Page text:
35 feet doesnt feel double the volume to me at all. But 35 feet is kind of a scarce commodity it seems....
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Old 15-09-2012, 11:34   #7
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Re: +5ft means what re:$$$?!

well i dont need 2 heads and 2 staterooms thats for sure. Just a good comfortable size for 2 people with rare guests. If I have a double for me and the ms. and a couple singles for buddies and a galley that turns into a bed that would be just perfect. A Nav station would be nice too. With headroom for a 6 ft guy...
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Old 15-09-2012, 11:37   #8
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Re: +5ft means what re:$$$?!

Thanx! So conclusion at this point is 30 - 35 ft....any boat suggestions?
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Old 15-09-2012, 11:40   #9
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Re: +5ft means what re:$$$?!

If you don't hang out in marinas, the costs will be pretty much the same. I know, this flies in the face of everything you've heard, but except for sails and standing rigging, things are pretty much the same for everything else on the boat.

One or two heads would make a difference, but think about it: how many freshwater pumps do you have? One. How many engines? One. How many raw water pumps on your engine? One. How many hot water heaters? One. This list goes on.

For example, Catalina 30s, 34s and 36s have exactly the same systems on board.

So, rather than thinking that length alone doubles or trebles costs, think about what systems are on the boat, and where you're going to be sailing, before you start to creep out about rising costs.

Previous replies about boat volume based on length AND beam are spot on. The difference in volume between a Catalina 22 and a 25 is double. As you start to compare 30s and 35s, not so much. And the seaworthy layouts of some boats, compared to harbor condos is an amazing thing. If you plan to actually sail the boat, you would be wise to carefully considered the seagoing layouts down below as compared to some of the wide-open spaces down below on some newer models that are downright dangerous when at sea.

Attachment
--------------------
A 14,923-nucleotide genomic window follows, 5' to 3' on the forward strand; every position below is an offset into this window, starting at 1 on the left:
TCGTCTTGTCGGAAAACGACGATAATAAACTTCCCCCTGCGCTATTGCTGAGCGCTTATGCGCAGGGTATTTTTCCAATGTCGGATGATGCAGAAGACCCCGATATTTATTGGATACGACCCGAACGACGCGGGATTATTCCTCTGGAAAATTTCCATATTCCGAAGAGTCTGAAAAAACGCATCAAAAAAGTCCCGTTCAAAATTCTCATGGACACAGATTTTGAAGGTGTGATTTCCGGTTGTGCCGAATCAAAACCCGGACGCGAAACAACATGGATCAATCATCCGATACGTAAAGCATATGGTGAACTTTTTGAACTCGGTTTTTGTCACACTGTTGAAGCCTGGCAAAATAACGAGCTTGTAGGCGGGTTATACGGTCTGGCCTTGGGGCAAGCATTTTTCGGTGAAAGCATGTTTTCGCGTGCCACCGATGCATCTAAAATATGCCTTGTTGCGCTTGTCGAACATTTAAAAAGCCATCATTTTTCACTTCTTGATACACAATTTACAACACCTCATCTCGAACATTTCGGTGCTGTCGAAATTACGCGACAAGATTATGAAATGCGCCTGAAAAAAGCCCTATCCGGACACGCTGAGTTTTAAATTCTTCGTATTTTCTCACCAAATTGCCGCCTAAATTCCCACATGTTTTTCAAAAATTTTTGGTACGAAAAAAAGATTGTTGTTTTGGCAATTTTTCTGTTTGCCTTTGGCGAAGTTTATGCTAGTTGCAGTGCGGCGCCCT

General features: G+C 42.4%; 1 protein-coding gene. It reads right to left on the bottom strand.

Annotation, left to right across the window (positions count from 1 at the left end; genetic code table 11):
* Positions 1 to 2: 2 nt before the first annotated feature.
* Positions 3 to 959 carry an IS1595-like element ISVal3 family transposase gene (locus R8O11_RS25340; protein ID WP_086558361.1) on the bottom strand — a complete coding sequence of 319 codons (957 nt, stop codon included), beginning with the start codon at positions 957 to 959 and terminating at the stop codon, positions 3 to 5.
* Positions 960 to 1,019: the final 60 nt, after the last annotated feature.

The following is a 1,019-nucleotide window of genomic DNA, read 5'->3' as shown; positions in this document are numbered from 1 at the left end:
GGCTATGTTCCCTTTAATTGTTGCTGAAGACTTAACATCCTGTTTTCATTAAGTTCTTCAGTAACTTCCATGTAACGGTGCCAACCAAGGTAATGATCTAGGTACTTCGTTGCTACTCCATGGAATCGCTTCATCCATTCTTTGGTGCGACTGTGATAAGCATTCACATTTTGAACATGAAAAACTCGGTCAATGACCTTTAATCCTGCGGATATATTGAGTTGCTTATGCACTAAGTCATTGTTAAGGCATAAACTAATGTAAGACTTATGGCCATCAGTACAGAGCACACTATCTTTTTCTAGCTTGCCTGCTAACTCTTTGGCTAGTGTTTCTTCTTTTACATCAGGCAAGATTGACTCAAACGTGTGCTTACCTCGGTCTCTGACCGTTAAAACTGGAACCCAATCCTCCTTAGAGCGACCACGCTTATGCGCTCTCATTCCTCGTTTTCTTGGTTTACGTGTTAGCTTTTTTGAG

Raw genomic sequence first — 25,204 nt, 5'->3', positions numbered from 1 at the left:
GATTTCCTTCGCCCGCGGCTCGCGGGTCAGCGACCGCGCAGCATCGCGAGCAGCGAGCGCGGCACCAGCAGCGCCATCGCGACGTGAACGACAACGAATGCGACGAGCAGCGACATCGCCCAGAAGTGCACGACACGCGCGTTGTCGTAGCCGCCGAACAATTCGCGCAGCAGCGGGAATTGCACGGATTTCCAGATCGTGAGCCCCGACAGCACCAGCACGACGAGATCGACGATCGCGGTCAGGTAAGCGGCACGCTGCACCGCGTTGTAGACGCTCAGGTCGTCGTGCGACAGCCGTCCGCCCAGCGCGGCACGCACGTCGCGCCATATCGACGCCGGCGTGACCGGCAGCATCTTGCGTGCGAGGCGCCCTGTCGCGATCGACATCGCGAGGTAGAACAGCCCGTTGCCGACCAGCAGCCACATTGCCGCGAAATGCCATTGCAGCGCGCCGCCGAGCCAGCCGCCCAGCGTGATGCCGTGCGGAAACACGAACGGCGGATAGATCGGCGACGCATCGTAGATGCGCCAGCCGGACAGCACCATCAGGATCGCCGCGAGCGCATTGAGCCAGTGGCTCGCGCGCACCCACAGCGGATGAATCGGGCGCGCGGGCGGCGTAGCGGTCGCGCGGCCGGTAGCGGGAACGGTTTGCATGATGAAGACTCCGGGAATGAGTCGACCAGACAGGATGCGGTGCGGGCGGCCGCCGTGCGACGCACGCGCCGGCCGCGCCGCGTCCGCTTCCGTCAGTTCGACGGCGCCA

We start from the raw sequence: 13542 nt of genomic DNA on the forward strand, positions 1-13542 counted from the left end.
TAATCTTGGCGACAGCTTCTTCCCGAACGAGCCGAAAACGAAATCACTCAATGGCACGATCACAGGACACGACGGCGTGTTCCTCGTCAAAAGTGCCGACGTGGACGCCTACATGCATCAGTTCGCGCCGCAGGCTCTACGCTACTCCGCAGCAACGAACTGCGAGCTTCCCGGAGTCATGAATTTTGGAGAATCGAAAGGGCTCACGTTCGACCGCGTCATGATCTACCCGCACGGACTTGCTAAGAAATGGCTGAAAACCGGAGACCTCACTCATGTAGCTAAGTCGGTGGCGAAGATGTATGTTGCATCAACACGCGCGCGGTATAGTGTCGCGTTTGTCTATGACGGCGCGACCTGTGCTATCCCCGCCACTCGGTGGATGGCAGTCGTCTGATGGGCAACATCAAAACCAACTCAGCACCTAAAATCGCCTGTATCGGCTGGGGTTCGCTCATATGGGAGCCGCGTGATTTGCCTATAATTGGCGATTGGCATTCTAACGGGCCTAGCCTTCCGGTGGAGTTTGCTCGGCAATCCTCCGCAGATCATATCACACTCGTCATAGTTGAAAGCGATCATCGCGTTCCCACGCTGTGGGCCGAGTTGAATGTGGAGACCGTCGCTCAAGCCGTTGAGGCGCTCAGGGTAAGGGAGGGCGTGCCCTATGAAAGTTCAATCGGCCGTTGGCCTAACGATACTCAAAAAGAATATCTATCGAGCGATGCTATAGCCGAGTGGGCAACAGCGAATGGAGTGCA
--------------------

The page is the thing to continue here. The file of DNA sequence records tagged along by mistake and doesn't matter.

Good luck.
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Old 15-09-2012, 11:48   #10
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Re: +5ft means what re:$$$?!

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Originally Posted by presentmoment View Post
wow...good to know...5 extra feet is double the cost and volume...roughly. No wonder everyone raves about small boats. So for a single guy or couple...no more than 35ft? To live and sail on I mean...
I dunno about double for 35 foot to 40. But I think 30 to 40 in the ballpark........but that's comparing like for like - and in practice that rarely happens, if only because at 40' there is room for more mod cons - and therefore stuff gets fitted, whether by builder or PO(s). or you!